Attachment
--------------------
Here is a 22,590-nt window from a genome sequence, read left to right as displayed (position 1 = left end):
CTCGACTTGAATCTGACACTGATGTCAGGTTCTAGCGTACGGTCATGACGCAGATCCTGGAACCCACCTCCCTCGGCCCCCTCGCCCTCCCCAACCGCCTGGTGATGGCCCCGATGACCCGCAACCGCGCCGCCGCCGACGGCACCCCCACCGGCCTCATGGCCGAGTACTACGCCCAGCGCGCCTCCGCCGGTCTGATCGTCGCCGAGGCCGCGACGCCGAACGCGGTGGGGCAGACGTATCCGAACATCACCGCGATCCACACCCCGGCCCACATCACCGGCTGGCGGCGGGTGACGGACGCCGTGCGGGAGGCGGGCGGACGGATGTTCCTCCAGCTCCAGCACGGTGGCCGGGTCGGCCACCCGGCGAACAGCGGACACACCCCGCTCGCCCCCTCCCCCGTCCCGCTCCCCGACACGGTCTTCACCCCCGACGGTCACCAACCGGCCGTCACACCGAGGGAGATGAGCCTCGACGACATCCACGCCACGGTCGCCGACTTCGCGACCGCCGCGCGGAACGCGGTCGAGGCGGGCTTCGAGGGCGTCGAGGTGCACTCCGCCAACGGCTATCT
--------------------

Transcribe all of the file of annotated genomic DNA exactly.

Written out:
Here is a 22,590-nt window from a genome sequence, read left to right as displayed (position 1 = left end):
CTCGACTTGAATCTGACACTGATGTCAGGTTCTAGCGTACGGTCATGACGCAGATCCTGGAACCCACCTCCCTCGGCCCCCTCGCCCTCCCCAACCGCCTGGTGATGGCCCCGATGACCCGCAACCGCGCCGCCGCCGACGGCACCCCCACCGGCCTCATGGCCGAGTACTACGCCCAGCGCGCCTCCGCCGGTCTGATCGTCGCCGAGGCCGCGACGCCGAACGCGGTGGGGCAGACGTATCCGAACATCACCGCGATCCACACCCCGGCCCACATCACCGGCTGGCGGCGGGTGACGGACGCCGTGCGGGAGGCGGGCGGACGGATGTTCCTCCAGCTCCAGCACGGTGGCCGGGTCGGCCACCCGGCGAACAGCGGACACACCCCGCTCGCCCCCTCCCCCGTCCCGCTCCCCGACACGGTCTTCACCCCCGACGGTCACCAACCGGCCGTCACACCGAGGGAGATGAGCCTCGACGACATCCACGCCACGGTCGCCGACTTCGCGACCGCCGCGCGGAACGCGGTCGAGGCGGGCTTCGAGGGCGTCGAGGTGCACTCCGCCAACGGCTATCT